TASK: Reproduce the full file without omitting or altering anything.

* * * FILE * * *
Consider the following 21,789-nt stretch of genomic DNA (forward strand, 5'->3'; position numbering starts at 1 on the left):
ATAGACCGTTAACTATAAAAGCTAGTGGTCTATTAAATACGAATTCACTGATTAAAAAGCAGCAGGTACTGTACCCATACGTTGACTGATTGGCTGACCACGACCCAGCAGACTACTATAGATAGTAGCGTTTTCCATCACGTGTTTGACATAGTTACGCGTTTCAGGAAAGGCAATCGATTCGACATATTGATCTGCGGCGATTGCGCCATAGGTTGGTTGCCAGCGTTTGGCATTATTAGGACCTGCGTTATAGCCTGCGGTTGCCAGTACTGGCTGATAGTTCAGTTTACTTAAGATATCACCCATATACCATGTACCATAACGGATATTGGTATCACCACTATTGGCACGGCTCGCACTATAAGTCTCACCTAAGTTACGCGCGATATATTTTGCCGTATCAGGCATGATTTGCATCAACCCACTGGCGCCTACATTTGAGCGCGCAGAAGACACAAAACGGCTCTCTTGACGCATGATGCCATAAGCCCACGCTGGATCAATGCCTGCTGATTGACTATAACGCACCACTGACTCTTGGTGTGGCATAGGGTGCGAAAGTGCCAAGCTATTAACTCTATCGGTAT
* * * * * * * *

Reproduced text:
Consider the following 21,789-nt stretch of genomic DNA (forward strand, 5'->3'; position numbering starts at 1 on the left):
ATAGACCGTTAACTATAAAAGCTAGTGGTCTATTAAATACGAATTCACTGATTAAAAAGCAGCAGGTACTGTACCCATACGTTGACTGATTGGCTGACCACGACCCAGCAGACTACTATAGATAGTAGCGTTTTCCATCACGTGTTTGACATAGTTACGCGTTTCAGGAAAGGCAATCGATTCGACATATTGATCTGCGGCGATTGCGCCATAGGTTGGTTGCCAGCGTTTGGCATTATTAGGACCTGCGTTATAGCCTGCGGTTGCCAGTACTGGCTGATAGTTCAGTTTACTTAAGATATCACCCATATACCATGTACCATAACGGATATTGGTATCACCACTATTGGCACGGCTCGCACTATAAGTCTCACCTAAGTTACGCGCGATATATTTTGCCGTATCAGGCATGATTTGCATCAACCCACTGGCGCCTACATTTGAGCGCGCAGAAGACACAAAACGGCTCTCTTGACGCATGATGCCATAAGCCCACGCTGGATCAATGCCTGCTGATTGACTATAACGCACCACTGACTCTTGGTGTGGCATAGGGTGCGAAAGTGCCAAGCTATTAACTCTATCGGTAT